If you want one with a cover, plug and socket, they get a little more expensive, the Stancor GIS-100 0.87A 100VA is $63.05 catalog # 928-0325.

I recently bought a 500VA Stancor, and it's real nice. I returned a Hammond 500VA because it got too hot.

Good day!

--
_____________________
Christopher R. Carlen
 Click to see the full signature
Reply to
Chris Carlen

If you also need low voltage power, try one of the universal dual-primary

120/240 V: whatever transformers.

Or rip the isolation transformer out of the shaver outlet in your bathroom.

Reply to
Ralph & Diane Barone

I don't handle transformers every day, thus the question.

Bought two 25.2V/450mA filament transformers for $11.05 including tax.

...Jim Thompson

--
|  James E.Thompson, P.E.                           |    mens     |
|  Analog Innovations, Inc.                         |     et      |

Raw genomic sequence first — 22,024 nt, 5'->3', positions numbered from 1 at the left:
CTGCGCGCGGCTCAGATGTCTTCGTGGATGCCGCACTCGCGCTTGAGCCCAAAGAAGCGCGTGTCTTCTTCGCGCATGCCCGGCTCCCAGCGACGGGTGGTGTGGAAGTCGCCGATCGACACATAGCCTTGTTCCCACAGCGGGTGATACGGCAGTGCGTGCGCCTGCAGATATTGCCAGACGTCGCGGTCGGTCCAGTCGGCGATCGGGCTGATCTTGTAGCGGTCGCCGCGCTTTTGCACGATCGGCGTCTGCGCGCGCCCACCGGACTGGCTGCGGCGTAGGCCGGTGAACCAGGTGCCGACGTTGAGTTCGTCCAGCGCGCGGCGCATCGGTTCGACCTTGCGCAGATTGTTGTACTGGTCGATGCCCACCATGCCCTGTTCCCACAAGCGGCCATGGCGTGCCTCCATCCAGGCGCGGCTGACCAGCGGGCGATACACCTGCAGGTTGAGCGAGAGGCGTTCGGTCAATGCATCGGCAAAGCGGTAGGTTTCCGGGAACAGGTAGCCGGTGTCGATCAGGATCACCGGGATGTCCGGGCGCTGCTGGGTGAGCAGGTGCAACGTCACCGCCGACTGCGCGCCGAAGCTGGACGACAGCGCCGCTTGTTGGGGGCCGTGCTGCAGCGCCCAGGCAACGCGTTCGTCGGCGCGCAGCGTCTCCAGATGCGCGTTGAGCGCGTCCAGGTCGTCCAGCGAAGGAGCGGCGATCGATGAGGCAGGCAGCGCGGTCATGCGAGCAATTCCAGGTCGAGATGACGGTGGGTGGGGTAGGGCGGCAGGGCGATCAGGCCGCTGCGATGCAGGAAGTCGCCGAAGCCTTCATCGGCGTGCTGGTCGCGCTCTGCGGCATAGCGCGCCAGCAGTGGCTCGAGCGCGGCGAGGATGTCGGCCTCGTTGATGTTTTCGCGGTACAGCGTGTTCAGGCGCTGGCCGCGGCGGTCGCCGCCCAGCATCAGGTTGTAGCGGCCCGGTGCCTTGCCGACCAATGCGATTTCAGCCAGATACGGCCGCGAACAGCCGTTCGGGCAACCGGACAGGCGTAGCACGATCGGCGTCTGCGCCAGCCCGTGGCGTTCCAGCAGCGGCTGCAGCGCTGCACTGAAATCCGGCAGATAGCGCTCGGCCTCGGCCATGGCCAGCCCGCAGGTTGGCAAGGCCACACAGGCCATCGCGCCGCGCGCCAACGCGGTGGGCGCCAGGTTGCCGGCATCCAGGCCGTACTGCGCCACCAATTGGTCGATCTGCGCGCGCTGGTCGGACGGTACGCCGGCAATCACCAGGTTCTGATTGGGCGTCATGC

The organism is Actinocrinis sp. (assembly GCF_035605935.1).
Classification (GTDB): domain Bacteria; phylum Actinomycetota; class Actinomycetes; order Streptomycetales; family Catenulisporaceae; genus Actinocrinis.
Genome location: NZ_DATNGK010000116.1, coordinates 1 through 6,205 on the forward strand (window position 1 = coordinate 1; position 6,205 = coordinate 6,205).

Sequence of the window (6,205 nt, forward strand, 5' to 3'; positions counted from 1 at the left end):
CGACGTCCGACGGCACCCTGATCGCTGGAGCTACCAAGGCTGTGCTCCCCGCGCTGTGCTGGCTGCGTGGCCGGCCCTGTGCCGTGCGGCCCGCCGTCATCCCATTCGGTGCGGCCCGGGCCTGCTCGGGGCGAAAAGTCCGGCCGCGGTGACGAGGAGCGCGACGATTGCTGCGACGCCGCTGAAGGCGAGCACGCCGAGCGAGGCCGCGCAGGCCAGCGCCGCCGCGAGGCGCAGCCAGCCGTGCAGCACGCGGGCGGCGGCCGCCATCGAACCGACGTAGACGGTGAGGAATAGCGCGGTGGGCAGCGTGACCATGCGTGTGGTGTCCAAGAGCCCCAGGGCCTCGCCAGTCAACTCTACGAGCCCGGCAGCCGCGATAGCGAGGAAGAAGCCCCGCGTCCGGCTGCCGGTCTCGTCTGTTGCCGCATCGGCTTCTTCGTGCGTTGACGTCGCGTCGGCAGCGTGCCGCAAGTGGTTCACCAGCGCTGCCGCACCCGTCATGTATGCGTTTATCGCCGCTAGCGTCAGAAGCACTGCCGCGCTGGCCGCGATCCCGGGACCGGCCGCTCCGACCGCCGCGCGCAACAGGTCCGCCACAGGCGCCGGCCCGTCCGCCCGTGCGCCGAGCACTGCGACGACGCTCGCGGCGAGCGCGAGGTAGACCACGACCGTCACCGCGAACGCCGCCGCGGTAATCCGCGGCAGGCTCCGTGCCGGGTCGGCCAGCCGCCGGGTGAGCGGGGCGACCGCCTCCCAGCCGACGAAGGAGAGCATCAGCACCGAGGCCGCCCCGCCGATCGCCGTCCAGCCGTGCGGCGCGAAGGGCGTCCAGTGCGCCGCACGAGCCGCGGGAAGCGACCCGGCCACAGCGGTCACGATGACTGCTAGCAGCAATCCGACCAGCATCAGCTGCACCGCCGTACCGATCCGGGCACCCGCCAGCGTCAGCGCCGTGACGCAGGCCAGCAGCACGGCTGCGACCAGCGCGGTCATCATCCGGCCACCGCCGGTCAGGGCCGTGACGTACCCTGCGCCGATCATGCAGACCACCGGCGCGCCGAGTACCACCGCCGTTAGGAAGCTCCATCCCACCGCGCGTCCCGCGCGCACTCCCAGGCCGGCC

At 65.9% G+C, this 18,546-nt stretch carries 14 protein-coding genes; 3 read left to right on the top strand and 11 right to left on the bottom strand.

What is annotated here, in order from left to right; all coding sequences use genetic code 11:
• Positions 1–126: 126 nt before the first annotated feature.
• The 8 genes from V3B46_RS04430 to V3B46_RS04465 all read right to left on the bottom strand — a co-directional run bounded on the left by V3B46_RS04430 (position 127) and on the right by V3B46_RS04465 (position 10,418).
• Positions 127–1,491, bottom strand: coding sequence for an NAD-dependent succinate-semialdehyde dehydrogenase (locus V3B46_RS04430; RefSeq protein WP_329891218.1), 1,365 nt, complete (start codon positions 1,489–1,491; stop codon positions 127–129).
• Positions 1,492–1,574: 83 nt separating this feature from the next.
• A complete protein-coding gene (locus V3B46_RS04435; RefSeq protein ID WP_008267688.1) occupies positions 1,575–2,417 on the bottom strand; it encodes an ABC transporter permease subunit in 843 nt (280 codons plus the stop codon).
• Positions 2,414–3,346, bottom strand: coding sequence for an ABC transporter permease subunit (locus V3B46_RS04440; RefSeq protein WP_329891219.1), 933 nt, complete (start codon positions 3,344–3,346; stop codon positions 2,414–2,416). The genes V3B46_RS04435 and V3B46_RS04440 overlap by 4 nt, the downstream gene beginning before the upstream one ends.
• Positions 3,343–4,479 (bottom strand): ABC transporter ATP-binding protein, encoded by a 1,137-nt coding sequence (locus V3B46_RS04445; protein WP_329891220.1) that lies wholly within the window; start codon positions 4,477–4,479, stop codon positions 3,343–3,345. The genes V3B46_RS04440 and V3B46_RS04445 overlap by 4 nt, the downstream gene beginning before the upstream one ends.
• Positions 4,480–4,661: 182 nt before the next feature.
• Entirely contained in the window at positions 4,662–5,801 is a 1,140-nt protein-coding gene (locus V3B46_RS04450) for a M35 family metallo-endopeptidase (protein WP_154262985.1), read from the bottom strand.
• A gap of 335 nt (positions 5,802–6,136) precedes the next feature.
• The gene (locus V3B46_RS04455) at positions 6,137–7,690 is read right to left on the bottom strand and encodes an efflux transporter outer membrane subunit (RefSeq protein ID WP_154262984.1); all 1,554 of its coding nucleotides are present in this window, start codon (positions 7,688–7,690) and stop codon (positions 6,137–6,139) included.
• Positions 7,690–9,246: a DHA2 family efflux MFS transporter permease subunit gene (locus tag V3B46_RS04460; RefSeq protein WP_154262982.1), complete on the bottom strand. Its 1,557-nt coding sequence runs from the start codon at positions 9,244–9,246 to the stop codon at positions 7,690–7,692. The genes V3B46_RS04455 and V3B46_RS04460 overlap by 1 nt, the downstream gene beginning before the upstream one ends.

Click to see the full signature
Reply to
Jim Thompson

The most problem with identical filament transformers back-to-back is the regulation, which can easily be 10-20% for each small transformers, so 20-40% for the pair. So with 115VAC in, the output starts out with 110-114VAC at no load, but might drop under 80VAC on load.

At the higher power end, I used a pair of 60+60VAC/500VA toroids (both c>>

Tony (remove the "_" to reply by email)

Reply to
Tony Roe

The only thing you might have to keep in mind is that the primary windings are sized to carry both the rated VA product current and the magnetising current.

The data sheet doesn't usually tell you what the magnetising current is, and it can be quite big for small transformers. A preliminary measurement to establish the magnetising (no-load) current through the primary might be in order to let you work out how much you have to reduce the VA rating for the pair.